How to Feel Connected While Working Remotely
Don’t let your working from home leave you feeling disconnected.
It’s easy to experience FOMO (fear of missing out) and feel disconnected and siloed from your coworkers when you are working from home. It’s important that you feel a part of the team—even at a distance.
Here are several ideas on how you can reconnect with your team when working remotely:
Establish strong relationships
People who work full-time spend approximately one-third of their waking hours at work. For many, the workplace is where they build strong relationships and fulfill their social needs.
Relationships are critical to overall happiness and self-esteem. When you can no longer fulfill those needs because you’re working from home and rarely interacting with coworkers in person, you may feel a void in your life.
Building and maintaining strong relationships with those you work with is vital—even more so in a remote environment. Having someone you consider a friend at work can help you feel a sense of belonging, which is one of the five primary human needs. Additionally, you often will experience less stress and feel more engaged.
Even if you’re not seeing your coworkers face-to-face, you can still take steps to establish and foster relationships with them. Before starting a meeting, set aside some time to talk about things outside of work, like your weekend plans, and invite meeting attendees to turn on their cameras.
Whether you’re the manager or part of the team, maintaining good communication is essential to not only your success as a remote employee but feeling connected to those you work with.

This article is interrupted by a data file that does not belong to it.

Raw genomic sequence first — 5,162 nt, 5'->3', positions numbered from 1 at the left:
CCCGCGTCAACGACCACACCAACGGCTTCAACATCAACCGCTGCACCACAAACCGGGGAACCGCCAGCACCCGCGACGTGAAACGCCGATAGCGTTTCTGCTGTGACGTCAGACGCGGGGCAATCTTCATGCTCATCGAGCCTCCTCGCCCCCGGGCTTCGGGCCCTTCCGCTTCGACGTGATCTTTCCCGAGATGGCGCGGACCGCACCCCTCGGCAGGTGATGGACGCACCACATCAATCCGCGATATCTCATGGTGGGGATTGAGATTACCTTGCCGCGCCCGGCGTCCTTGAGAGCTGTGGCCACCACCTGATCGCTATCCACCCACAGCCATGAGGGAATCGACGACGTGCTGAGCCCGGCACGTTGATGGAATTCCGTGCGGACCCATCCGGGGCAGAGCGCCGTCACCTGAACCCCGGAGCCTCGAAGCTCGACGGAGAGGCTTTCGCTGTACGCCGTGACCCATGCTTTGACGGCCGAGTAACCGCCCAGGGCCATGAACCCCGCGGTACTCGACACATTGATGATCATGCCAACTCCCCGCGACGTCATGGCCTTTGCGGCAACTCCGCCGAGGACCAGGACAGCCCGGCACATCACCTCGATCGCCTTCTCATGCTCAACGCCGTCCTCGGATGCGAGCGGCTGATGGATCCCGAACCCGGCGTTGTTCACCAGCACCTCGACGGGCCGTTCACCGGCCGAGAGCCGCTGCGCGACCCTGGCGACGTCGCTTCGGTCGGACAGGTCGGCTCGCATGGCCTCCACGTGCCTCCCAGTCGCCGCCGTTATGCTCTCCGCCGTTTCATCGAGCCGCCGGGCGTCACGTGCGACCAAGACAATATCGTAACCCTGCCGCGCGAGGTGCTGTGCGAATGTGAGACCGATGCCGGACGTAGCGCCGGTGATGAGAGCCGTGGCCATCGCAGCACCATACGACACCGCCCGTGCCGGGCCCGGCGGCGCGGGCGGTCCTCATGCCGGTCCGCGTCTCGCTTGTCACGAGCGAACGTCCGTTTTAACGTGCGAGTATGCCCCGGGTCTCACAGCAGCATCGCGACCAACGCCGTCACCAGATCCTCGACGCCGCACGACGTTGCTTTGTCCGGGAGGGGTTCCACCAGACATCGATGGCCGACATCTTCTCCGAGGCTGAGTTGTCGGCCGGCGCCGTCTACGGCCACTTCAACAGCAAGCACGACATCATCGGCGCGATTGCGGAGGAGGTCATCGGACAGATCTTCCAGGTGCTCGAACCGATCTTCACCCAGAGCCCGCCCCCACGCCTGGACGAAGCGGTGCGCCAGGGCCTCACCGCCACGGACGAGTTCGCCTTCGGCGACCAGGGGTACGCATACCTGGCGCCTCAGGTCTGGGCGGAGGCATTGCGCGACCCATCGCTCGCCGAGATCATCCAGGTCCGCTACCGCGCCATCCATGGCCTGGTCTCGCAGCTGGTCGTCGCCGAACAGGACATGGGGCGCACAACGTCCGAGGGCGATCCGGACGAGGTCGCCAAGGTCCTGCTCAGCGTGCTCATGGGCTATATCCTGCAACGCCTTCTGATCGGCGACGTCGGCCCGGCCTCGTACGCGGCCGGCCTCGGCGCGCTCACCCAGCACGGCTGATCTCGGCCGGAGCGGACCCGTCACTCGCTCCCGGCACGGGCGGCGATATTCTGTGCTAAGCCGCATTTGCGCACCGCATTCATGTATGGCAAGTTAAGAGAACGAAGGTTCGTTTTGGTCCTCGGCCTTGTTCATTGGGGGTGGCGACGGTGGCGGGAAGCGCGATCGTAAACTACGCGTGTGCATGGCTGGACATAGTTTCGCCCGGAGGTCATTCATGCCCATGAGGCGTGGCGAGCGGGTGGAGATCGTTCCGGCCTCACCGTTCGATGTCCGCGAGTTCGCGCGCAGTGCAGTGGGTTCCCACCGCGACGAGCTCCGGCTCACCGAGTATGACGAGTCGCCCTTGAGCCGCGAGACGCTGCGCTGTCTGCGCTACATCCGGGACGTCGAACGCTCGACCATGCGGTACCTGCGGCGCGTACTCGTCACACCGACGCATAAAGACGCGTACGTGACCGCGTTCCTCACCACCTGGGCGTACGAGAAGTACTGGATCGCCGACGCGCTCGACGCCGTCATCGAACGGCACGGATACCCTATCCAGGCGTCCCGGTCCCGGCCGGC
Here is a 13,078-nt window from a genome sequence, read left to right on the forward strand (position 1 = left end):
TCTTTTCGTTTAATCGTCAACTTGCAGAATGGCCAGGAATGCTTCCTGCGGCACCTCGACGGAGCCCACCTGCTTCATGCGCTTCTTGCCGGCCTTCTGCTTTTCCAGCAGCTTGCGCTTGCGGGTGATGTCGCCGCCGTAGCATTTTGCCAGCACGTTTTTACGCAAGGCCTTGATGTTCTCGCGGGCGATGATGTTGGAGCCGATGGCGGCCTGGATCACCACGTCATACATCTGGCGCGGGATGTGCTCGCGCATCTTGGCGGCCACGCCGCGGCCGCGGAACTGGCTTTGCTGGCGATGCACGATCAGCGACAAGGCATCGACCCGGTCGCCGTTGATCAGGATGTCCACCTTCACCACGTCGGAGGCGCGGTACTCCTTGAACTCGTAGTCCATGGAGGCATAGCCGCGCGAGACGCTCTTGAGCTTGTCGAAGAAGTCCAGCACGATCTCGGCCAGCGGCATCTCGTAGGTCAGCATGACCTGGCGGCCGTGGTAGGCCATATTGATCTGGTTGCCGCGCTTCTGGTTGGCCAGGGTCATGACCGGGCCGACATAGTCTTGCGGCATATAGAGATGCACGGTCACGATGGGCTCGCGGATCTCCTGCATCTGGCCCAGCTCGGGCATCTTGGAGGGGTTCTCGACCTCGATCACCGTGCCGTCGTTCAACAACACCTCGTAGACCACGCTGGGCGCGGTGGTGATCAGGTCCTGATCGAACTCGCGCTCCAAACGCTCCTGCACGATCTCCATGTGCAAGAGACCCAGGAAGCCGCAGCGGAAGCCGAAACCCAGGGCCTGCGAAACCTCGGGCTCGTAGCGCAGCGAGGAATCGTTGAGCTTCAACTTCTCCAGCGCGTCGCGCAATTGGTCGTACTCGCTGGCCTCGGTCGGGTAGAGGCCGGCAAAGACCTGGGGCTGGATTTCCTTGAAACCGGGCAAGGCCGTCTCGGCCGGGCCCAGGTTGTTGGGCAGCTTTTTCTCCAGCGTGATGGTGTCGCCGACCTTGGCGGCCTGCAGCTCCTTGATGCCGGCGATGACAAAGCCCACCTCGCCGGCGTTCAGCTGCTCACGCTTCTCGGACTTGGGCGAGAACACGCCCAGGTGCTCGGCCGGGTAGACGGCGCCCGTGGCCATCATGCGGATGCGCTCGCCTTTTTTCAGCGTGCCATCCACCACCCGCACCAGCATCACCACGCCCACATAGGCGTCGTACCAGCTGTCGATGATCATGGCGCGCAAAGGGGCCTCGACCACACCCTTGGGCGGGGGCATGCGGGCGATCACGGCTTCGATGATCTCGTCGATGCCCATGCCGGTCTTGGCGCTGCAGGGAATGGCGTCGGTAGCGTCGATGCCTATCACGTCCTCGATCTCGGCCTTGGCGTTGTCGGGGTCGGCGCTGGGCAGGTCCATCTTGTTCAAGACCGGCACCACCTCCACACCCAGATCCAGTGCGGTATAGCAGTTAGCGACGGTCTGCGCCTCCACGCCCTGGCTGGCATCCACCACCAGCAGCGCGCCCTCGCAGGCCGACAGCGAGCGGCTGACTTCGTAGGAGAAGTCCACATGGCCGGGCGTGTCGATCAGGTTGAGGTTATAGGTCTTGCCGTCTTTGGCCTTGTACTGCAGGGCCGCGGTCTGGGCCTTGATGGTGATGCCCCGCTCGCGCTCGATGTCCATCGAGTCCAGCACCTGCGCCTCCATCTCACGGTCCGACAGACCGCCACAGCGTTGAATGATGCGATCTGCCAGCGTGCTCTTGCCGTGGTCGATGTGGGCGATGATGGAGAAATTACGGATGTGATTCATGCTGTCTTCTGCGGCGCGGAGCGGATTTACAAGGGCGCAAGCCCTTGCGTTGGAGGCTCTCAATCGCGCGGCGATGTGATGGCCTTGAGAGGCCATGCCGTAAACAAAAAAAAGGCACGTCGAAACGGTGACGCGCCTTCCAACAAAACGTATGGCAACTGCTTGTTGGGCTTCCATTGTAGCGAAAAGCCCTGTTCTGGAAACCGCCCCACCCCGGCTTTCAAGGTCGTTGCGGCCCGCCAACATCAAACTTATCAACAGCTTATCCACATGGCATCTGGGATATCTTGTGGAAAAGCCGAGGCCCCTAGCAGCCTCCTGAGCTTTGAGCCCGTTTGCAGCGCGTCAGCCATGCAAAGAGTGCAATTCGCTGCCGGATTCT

Most workplaces offer tools and programs to help employees communicate with one another. While email is the standard for text-based professional communication, you may want to consider using an instant messenger, where appropriate, for more informal conversations and quick check-ins.
Ask for regular feedback
If you’re struggling to feel connected to specific projects and goals, ask your supervisor for regular feedback on your work.
In an office setting, employees often receive feedback through in-person conversations or accolades during meetings. Remote workers can struggle when they aren’t given frequent recognition or feedback, so asking for it more often can help boost their confidence and feel more involved.
Supervisors may even consider beginning team meetings with shout-outs that spotlight the outstanding work employees are doing on a day-to-day basis. This small effort can also communicate with team members what projects their coworkers are tackling.
Related: Surprisingly Simple Tips to Help You Prepare for The Week Ahead
Many workplaces have traditions for birthdays, celebrations, or casual get-togethers. When everyone works remotely, these traditions can go by the wayside, reducing opportunities for employees to build valuable relationships with one another.
Instead of allowing these opportunities to disappear, look for ways to establish fun traditions that include remote employees. You could set up a monthly virtual happy hour or arrange for lunch to be delivered to an employee on their birthday. If your team loved playing games in the office, try setting up a virtual board game online that everyone can play together.
With a little creativity and the right tools at your disposal, you can strengthen your team’s cohesiveness, even when working remotely.
Related: Maintaining a Culture of Compliance in a Remote Environment